1 February 2015

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Dyson at Large: Why weeklies are beating big city dailies

Once upon a time, the editors of most regional and local daily newspapers felt ever-so-slightly superior to their weekly cousins.

Nothing malicious, not even too snobbish – it was just that in pre-internet days, urban dwellers turned to their daily papers in droves to pick up on big, breaking news.

For years these daily titles did fairly well at fending off the likes of local radio, regional TV bulletins and the explosion of satellite TV news.

They continued to do this in the early internet days of the late 1990s and early 2000s, when booming advertising revenues and profits meant they still had enough staff to cover cities thoroughly, and when on-day print times meant live stories sold evening papers the same afternoon they happened.

How times have changed. In the last five years, for all the reasons we hear about in big publishers’ annual reports, most dailies’ staffs have been, at best, halved, and the vast majority of former evening titles have also lost the most unique selling proposition they had – breaking news – by going overnight.

I now know of very few daily editors, and even fewer former daily editors, who wouldn’t be tempted to take the chair at one of Britain’s stronger weekly titles. And I’d include myself in that number.

Because nearly all ‘evening’ dailies have lost the vitality created by live news, with fast-shrinking readerships only too aware that they’ve watched, listened or read on the website most stories that can be found 24 hours later in the paper.

Whereas big weeklies, often in smaller towns or rural areas not covered very well by radio, TV or the internet, are still turned to by their readers as the only place to read all about the big story of the week.

This paradox came to mind when I was in Hereford on Thursday 12 April and witnessed copies of that week’s Hereford Times flying off the shelves.

‘Man’s skull is fractured after pub row’ was the definite reason behind many purchases, a topic I heard locals discussing with each other and/or the newsagent six days after the incident.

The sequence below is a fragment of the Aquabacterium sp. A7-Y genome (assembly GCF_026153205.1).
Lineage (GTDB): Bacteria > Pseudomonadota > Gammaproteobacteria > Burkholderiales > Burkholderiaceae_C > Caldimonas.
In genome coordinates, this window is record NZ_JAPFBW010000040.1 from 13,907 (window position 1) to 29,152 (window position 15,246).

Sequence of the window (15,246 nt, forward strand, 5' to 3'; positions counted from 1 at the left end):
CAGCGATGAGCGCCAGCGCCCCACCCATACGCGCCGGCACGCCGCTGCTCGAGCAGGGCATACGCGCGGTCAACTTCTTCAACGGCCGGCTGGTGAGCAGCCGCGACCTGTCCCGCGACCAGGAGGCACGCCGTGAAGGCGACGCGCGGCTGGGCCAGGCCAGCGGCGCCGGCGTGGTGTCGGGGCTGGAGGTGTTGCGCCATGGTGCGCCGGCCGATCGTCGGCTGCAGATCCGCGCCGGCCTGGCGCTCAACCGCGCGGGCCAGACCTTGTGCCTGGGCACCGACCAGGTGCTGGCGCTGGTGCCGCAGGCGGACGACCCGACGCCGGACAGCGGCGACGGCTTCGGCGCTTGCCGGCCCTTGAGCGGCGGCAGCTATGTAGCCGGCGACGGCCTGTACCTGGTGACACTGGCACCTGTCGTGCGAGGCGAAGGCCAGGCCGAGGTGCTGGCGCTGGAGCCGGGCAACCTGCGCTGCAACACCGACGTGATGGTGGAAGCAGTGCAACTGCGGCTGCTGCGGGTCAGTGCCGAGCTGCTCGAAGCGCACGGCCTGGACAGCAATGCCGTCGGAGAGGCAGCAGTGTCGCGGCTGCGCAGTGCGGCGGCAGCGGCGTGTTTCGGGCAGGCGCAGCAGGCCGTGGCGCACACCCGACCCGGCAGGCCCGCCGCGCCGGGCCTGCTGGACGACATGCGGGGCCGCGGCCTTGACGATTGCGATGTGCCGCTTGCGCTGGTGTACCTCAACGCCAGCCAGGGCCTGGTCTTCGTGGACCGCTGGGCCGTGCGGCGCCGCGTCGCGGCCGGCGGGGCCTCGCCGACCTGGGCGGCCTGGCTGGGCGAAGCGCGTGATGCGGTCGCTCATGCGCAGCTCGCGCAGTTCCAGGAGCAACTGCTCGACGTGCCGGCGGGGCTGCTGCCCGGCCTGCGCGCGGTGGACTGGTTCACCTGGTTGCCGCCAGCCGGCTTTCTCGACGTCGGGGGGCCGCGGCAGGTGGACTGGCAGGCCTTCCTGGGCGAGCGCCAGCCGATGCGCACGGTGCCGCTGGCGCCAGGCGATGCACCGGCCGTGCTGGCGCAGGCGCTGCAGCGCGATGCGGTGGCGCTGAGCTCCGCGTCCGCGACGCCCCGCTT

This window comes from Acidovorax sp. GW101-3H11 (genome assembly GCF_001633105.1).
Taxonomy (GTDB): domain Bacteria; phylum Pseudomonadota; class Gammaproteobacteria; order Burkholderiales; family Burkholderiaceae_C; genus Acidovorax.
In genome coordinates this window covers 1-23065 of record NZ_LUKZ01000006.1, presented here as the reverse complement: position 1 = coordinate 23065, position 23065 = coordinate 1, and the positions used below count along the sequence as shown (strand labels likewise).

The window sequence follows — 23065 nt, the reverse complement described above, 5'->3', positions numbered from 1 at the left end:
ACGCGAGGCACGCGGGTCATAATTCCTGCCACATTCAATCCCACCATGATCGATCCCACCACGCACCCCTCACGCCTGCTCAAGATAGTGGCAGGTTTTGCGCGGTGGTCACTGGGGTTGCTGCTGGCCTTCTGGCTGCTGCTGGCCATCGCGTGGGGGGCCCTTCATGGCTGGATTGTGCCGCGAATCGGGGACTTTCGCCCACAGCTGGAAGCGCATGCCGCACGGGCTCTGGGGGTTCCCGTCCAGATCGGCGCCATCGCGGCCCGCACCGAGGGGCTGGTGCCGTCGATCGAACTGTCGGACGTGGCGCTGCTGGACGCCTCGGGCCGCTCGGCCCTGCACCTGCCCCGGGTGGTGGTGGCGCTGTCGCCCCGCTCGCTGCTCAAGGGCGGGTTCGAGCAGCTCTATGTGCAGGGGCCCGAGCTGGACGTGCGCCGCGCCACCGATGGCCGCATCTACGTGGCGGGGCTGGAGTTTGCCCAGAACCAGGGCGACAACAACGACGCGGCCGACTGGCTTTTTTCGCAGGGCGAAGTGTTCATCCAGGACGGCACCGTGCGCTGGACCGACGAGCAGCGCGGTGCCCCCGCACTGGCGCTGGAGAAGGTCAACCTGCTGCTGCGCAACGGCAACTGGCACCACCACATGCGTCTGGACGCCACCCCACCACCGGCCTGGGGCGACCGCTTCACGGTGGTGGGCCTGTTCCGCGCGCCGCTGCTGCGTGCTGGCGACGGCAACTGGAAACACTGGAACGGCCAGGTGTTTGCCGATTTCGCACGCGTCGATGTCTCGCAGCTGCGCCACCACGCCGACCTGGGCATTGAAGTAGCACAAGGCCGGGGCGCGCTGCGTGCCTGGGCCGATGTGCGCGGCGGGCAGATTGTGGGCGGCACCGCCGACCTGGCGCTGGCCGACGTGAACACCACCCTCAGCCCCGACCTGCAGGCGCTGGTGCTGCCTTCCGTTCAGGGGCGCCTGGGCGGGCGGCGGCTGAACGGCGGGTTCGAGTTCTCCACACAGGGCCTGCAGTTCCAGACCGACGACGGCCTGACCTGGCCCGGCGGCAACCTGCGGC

It was a typically ‘good’ (as in newsworthy) hard story – a big fight in a renowned pub turns really nasty with a local man’s head smashed in, the kind of town occurrence that everyone gets to hear snippets about on the grapevine and knows will be covered properly in the weekly paper.

Even now, a month later, on internet searches of the pub (The Golden Fleece) and the victim’s name (Stephen Lysicia), I can find no mention of the incident anywhere apart from in the Hereford Times, which was also the only media that covered the resulting suspension of the pub’s licence and follow-up condition reports on the victim (still ‘critically ill’).

What I am trying to say is that today, the very biggest stories in larger towns and cities are instantly covered by radio, TV and online media before they’re in the daily paper, while in smaller towns and rural areas such events are often not covered by anyone other than weekly newspapers.

And for that reason, the owners of weekly titles – both the independents and especially the big publishers – should jealously guard this news monopoly they continue to have in print, in what is supposed to be the online world of 2012.

Yes, for all those hacks out there who want to carve out and ply their careers on good, old-fashioned, printed newspapers chasing hard news, corruption and vice, it’s still there to be had – but it’s on weeklies, not dailies, and it’s in towns and rural areas, not larger urban areas and cities.

(Before the brickbats come in, I’m not suggesting dailies can’t offer interesting jobs, by the way, it’s just the jobs are nothing like what they used to be, whereas on weeklies they arguably still are.)

Hats off to Hereford Times editor Fiona Phillips and her team for their healthy story counts: in a 160-page paper there were 190+ tales on 49 news and features pages, another 50+ reports on 10 sports pages and a 44-page Property Times.

The Times, owned by Newsquest, still sells 32,654 copies a week at 80p a time according to the latest ABCs, which is some revenue generator when added to the 100-odd pages of adverts in each edition.

Sure, these copy sales have declined during the recession, but only by -5.9pc, -3.9pc and -2.3pc in the last three ABCs, comparatively robust figures that most daily editors would give their right arms for.


  1. Cherrywonder

    Personally, I like the look of the Hereford Times’ front page.
    Strong local splash, nice pix.
    But it is an unusual look.
    For some years now there has been a move away from having text-heavy stories on the front page of local and regional papers.